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Intuition: Artificial Neural Networks

Jake AndersonMay 30, 2020

Artificial Neural Networks consist of layers of nodes where every node represents a function on its input. Similarly, every connection in this network represents some coefficient of our function. When dealing with neural networks, we call these coefficients weights. Additionally, there is an activation function that takes in the sum of these weighted inputs and modifies it in some way. All together, the output for a single node is just the activation function of the sum of the weighted inputs. Every layer in our network just adds another layer of nesting to the function we are building. So when we create an artificial neural network (ANN), all we are doing is creating a complicated function on the inputs. So how does creating this function help solve our problem?

First off, we assume there is some underlying function that maps the data we have to the solution. This is pretty reasonable. For example, given any picture, there should be some function that says whether or not there is a face in that picture.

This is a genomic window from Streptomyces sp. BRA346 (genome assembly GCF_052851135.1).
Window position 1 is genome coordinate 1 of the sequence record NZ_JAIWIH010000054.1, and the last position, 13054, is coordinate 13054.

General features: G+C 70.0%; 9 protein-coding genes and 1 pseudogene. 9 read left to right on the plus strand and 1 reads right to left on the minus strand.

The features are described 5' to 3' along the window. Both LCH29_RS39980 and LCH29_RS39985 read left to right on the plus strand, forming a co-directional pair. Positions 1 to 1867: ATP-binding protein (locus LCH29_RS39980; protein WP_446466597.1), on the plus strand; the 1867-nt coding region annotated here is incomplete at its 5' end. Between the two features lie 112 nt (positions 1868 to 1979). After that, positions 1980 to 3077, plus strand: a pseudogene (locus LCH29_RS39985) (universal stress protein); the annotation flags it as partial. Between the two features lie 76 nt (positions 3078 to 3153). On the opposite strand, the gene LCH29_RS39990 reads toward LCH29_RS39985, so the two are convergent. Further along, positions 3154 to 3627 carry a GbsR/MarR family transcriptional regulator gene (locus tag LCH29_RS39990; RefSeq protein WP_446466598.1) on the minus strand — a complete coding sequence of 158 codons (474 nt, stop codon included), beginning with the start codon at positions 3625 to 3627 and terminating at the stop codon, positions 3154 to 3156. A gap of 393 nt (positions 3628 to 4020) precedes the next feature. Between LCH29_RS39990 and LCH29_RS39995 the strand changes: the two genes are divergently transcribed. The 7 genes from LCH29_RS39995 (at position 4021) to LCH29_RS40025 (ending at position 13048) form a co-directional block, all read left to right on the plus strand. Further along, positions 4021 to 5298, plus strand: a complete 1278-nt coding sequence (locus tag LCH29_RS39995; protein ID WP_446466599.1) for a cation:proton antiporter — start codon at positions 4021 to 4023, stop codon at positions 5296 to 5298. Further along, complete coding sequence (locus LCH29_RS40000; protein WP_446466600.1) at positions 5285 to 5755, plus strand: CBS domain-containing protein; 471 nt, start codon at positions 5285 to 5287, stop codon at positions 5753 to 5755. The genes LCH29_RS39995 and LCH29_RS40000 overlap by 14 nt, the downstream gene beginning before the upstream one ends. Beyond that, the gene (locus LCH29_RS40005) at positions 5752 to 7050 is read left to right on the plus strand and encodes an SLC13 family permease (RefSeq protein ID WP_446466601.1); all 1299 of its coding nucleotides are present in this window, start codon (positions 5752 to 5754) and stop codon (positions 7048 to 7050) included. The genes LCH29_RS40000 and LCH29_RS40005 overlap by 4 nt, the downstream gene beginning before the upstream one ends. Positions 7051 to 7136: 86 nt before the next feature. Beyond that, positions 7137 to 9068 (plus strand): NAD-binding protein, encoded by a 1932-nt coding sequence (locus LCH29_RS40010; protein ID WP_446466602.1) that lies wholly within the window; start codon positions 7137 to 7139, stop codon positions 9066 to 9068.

So given our neural network, how do we modify it to so that it will learn a function to map the input to the associated output? How do we train the network? To train our neural network, the neural network looks at every example in the data set, and if it produced the incorrect answer, we slightly adjust the weights of the network so that the output of the function is slightly closer to the desired output. Then, by repeating this process over and over for lots of examples, the network will slowly learn a function that produces better and better results over the data set.

One question that remains is that given our initial function, how do we choose the coefficients? Rather, when we create neural networks, how do we choose the starting weights? Well, since we already know that we will change the weights to better represent the data, it doesn’t matter what they are initially, so most of the time we just make them random.